My Love To You
2010 / Mark Pinkus
Here is a review of “Touching” that just came out on Nov/21/08
My Love To You is the sixth release from Canadian pianist/composer Mark Pinkus. Classically-trained from an early age, Pinkus began composing as a child and obviously feels very comfortable with a variety of musical styles that range from tender ballads to ambitious concept pieces. The fourteen compositions on this album have strong melodies and express a fascinating assortment of emotions and experiences. Pinkus’ classical roots are obvious, but his music is very accessible and doesn’t utilize a lot of flashy technique unless the music calls for it.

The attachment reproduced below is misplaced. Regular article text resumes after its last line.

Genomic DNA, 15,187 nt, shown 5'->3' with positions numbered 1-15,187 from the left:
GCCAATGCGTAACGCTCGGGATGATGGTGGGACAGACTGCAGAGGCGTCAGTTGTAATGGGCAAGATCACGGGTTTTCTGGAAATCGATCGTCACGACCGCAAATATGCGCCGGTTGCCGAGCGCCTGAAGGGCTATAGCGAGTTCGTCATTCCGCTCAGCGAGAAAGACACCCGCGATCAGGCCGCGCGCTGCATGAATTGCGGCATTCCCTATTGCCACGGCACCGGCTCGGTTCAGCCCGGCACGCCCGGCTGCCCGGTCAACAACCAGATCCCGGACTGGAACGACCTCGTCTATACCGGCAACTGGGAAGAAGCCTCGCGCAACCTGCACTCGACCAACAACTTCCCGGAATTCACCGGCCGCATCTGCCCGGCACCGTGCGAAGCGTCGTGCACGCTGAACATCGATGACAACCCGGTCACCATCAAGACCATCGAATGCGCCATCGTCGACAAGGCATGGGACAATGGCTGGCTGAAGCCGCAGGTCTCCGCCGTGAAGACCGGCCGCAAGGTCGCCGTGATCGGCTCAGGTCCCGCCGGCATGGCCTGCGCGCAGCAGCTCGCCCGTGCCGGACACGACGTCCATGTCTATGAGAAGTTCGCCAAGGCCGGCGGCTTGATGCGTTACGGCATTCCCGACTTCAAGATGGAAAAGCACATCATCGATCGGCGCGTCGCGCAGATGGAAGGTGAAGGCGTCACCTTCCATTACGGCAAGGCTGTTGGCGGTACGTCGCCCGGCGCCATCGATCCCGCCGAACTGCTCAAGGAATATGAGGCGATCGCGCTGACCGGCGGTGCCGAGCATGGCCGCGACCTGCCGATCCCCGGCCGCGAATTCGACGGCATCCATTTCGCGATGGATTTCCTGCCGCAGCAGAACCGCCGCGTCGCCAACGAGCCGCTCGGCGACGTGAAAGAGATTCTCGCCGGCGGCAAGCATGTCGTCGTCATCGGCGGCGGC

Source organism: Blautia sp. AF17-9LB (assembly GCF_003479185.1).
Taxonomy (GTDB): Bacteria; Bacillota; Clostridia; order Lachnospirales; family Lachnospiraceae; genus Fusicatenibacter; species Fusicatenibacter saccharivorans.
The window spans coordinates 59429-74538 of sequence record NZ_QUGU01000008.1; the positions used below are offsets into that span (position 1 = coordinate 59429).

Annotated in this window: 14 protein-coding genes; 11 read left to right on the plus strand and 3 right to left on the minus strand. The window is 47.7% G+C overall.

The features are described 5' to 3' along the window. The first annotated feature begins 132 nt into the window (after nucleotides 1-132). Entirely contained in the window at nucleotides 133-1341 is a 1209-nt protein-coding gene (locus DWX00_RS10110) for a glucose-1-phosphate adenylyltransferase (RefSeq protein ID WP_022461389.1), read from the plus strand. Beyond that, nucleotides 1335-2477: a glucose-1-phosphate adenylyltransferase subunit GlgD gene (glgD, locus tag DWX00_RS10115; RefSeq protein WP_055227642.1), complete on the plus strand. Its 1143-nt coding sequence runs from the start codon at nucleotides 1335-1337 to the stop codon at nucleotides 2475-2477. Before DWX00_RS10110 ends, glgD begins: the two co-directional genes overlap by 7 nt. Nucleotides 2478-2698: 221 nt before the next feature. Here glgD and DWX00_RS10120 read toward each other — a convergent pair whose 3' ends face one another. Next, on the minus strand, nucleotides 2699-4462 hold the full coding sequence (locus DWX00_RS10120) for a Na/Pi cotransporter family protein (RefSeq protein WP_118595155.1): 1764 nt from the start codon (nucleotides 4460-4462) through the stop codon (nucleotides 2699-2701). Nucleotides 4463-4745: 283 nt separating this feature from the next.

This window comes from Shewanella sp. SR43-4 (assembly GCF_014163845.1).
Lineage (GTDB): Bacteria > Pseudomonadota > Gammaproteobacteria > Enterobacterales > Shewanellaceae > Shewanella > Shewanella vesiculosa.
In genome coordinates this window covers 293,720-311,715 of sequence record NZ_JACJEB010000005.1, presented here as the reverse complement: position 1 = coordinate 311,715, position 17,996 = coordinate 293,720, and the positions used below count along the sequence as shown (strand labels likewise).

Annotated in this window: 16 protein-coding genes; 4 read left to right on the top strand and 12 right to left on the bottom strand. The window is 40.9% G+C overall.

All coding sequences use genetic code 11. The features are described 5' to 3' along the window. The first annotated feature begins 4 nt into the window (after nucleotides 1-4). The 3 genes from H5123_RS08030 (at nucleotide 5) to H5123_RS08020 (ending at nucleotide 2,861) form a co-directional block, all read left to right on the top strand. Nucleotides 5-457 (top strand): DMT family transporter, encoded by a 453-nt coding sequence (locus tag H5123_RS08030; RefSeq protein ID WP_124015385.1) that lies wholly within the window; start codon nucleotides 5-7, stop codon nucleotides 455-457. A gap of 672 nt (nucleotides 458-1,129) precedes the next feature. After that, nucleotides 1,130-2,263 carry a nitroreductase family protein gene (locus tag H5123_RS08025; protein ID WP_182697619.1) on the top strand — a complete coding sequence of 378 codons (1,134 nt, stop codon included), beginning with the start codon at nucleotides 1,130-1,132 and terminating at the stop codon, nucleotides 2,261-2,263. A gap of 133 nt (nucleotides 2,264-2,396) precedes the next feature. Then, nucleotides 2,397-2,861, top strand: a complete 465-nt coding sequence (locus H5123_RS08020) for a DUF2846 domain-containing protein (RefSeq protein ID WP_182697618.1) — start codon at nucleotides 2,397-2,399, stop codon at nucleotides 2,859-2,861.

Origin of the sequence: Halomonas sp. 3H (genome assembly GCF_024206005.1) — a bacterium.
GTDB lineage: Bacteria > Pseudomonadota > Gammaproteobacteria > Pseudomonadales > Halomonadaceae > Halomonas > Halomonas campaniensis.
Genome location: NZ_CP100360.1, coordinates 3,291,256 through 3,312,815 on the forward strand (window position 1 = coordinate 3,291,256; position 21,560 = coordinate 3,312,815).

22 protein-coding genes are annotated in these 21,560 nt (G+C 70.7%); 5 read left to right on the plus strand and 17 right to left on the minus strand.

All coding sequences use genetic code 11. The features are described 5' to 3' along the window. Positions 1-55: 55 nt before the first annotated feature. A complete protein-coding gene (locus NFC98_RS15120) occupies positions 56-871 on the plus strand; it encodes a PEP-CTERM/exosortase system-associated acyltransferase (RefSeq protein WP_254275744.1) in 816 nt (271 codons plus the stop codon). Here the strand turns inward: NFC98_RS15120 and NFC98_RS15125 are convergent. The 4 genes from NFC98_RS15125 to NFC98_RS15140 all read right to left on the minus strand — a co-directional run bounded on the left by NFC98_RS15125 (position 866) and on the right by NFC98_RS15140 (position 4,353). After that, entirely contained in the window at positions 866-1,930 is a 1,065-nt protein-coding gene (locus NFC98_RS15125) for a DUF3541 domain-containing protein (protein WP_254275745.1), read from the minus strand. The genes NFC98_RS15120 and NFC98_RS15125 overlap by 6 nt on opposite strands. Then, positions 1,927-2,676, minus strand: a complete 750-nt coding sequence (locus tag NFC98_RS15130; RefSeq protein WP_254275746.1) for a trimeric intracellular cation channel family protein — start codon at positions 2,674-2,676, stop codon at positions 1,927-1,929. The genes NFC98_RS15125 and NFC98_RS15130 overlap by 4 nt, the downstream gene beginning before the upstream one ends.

My Love To You opens with “Victory,” a piece with two major themes, one of which is strong and march-like and the other much gentler and more delicate. Pinkus effortlessly weaves these diverse themes into a seamless whole. “So Long” is an enchanting song without words and one of my favorites. Graceful with a touch of melancholy, the piece conveys emotions that are honest and ring true. “Conversations Between an Old Woman and a Young Man” is an amazing dialogue with two distinct musical voices. The old woman’s voice is slower and more confident while the young man’s is light, carefree, and perhaps a little reckless. “Never Let It Go Away” is a sweet and gentle love song. “Walking in Time” is another favorite. The mood is light and relaxed, but there is an underlying energy that propels it forward. “Sparkles” is more of a concept piece. The main theme flows like light dancing on water; another theme is more frenetic like a spinning prism that sends sparks of light flying in all directions – a very visual piece! “Temple of Health” also has several themes. The first is calm and hymn-like; as the energy picks up in the bass of the piano, the treble soon joins the joyful race. The themes then alternate between reverence and high-energy, ending with a big grin. “Seashell Island” is my favorite. It begins very mysteriously in the deep bass of the piano. The main theme is gorgeous, conveying beauty, sadness, and grace. This island has a passionate story to tell! The fluid elegance of “Time To Forgive” touches the heart with its sweet tenderness. “Meditation Stone” is a bit more abstract, but demonstrates another facet of Pinkus’ composing styles. Slow, mysterious, and very relaxed, it’s a lovely close to a great album.